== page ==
Despite the fact that you might be roughing it and doing manual labor, you'll still be paying for the privilege—and costs vary to a considerable degree. Luxury outfitter Hands Up Holidays, for instance, charges $5,400 for a cushy 10-day tour of Ecuador and the Galápagos Islands, followed by three days of helping local fishermen clear debris from the beach (handsupholidays.com). At the other end of the spectrum, trips with World Wide Opportunities on Organic Farms (wwoof.org) are effectively free. The U.K.-based outfit invites travelers to work for as many days as they wish in exchange for free lodging at farms and vineyards in 98 countries. Your only expense is the flight over.
I've heard volunteer vacations are tax-deductible. Is that true?
Yes, but with caveats. You can write off all trip costs—visas, flights, the works—as long as you volunteer full, 40-hour weeks for the length of your stay and do so through a nonprofit recognized by the IRS (specs are listed in Publication 526 at irs.gov). Hang on to all receipts, and keep a written description of your program in case you get audited. If the organization is for-profit (many are, so be sure to ask) or if you tack on work-free vacation days either before or after your volunteering stint, then the IRS views the whole trip as a vacation and your expenses are not deductible.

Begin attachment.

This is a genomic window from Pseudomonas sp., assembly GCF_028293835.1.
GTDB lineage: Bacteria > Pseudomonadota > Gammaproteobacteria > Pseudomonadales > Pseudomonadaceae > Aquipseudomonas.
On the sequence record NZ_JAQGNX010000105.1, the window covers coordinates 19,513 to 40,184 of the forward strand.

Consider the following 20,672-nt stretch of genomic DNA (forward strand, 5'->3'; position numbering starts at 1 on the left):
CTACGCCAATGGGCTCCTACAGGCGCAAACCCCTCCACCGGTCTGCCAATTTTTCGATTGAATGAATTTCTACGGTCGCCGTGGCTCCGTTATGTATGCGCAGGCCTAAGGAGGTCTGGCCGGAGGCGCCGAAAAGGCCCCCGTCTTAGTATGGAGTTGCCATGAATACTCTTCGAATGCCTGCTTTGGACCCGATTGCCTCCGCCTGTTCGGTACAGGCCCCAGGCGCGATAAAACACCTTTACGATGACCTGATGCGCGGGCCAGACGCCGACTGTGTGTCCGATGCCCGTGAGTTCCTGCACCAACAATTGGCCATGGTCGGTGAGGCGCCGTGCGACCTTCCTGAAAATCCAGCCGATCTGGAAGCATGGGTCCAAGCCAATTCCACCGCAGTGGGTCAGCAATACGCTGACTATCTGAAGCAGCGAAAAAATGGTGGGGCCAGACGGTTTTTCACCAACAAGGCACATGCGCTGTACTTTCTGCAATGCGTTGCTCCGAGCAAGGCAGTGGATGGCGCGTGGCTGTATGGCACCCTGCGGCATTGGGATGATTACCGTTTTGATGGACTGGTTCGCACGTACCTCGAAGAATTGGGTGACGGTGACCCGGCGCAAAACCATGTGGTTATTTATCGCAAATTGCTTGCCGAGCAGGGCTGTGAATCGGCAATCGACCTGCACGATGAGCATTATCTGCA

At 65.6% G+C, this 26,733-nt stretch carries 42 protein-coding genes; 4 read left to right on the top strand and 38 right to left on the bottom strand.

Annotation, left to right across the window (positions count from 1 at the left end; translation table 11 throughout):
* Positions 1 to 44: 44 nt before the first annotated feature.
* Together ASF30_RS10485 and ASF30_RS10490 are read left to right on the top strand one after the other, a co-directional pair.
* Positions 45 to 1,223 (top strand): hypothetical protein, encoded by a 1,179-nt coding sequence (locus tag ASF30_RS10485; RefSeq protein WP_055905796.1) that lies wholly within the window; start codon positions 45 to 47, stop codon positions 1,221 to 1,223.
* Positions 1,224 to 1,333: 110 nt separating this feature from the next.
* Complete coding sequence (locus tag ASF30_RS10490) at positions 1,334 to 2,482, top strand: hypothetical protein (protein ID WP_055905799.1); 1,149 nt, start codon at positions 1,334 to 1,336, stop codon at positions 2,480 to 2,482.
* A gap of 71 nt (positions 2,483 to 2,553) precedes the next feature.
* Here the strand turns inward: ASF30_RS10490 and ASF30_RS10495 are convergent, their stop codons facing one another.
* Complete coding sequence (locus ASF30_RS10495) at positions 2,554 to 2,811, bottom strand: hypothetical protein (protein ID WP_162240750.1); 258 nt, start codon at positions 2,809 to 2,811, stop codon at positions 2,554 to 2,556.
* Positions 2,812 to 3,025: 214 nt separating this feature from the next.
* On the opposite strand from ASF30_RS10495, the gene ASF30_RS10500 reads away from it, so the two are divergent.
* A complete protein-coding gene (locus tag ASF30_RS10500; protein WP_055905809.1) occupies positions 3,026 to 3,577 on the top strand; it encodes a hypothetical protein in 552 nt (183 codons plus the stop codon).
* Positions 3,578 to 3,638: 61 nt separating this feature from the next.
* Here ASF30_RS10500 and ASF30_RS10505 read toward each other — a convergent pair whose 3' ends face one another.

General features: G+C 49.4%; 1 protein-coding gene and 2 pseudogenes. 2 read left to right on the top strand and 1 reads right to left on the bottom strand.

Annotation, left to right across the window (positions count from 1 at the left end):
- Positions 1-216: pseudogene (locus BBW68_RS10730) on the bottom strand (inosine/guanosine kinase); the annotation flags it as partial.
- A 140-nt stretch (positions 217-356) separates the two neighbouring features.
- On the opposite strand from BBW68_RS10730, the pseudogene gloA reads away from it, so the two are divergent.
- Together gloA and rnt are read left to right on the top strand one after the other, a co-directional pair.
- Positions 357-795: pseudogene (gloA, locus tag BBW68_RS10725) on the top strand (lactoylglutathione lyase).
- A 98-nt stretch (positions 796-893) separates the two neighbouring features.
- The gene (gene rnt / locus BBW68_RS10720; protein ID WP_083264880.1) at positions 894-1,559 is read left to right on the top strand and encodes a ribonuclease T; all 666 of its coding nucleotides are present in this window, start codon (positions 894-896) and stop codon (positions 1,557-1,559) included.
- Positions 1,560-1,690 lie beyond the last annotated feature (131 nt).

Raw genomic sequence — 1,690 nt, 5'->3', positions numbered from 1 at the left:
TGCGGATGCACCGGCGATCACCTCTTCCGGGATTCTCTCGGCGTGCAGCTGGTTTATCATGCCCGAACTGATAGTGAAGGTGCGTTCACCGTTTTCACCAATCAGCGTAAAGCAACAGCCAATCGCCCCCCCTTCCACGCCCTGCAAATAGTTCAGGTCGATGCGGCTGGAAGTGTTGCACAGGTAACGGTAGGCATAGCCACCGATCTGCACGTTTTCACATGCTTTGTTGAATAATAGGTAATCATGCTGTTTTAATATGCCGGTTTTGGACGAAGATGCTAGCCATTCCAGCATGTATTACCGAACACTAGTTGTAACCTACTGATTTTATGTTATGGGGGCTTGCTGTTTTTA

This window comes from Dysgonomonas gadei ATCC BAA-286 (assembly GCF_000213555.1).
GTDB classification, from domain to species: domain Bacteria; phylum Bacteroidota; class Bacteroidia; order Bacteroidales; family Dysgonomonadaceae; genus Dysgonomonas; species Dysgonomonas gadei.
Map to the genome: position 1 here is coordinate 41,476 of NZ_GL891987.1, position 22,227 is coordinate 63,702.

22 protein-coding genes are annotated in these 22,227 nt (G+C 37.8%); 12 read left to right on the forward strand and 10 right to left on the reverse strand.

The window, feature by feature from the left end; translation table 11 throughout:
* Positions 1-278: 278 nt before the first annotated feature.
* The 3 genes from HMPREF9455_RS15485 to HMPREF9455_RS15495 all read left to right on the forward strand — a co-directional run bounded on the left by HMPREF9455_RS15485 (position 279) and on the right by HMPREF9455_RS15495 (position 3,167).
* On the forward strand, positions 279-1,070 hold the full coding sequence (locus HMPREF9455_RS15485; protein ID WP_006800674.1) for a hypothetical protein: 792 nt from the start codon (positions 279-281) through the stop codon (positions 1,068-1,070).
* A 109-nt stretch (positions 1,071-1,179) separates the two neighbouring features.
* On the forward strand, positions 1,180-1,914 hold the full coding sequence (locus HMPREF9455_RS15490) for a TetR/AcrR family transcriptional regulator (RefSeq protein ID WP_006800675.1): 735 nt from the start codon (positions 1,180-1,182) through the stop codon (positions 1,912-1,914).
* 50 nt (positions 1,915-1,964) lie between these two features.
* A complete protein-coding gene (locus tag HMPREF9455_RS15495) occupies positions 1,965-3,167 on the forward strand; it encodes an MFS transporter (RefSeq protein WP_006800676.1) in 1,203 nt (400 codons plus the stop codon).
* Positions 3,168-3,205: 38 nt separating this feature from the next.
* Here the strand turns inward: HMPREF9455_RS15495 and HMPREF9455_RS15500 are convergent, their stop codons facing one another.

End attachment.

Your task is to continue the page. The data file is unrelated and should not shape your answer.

Can I bring my kids along?
You could—many voluntourism groups welcome children—but the real question is, will they have fun? "Kids get bored if they have to sit in the forest for three hours and wait for some bird to show up to note it in a log," says Projects Abroad's Slowe. "So it's best to plan a trip with a lot of variety in the itinerary that keeps the kids occupied with exciting little jobs, like helping to collect eggs laid by turtles." That way, you'll get some space, too—and your family will have twice as many stories to share at dinner each night.
CAN YOU REALLY MAKE A DIFFERENCE?
You be the judge.
350,000+ Homes built and rehabbed around the world by Habitat for Humanity since its inception in 1976
500,000 Turtles protected by Projects Abroad in Costa Rica, Mexico, and Peru since its founding in 1992
39,000+ Students taught basic English by Projects Abroad in 2009 alone
Three insider tips from recent volunteers.
"Pack plenty of rehydration salts. They're crucial to keeping your body in balance if you're going to be out working under a hot sun." —Paul Clammer, 37, a Wiltshire, U.K.–based writer for Lonely Planet who volunteered in Haiti after the earthquake last spring with Hands On Disaster Response (hodr.org)
"Come bearing gifts. If you're going abroad, pencils and notebooks, even soccer balls, go a long way with local kids." —Joann Brancato, 54, an interior designer from New York, N.Y., who built a washroom in a Ghana village in 2009 with her husband and two kids, through Globe Aware (globeaware.org)
"Stay with a local host family. Mine lived in South Africa and endured apartheid. We had some incredible talks that made my experience so much better." —Emily Dennis, 24, of Nashville, Tenn., who volunteered at a human rights firm in South Africa in 2009 with Projects Abroad (projects-abroad.org)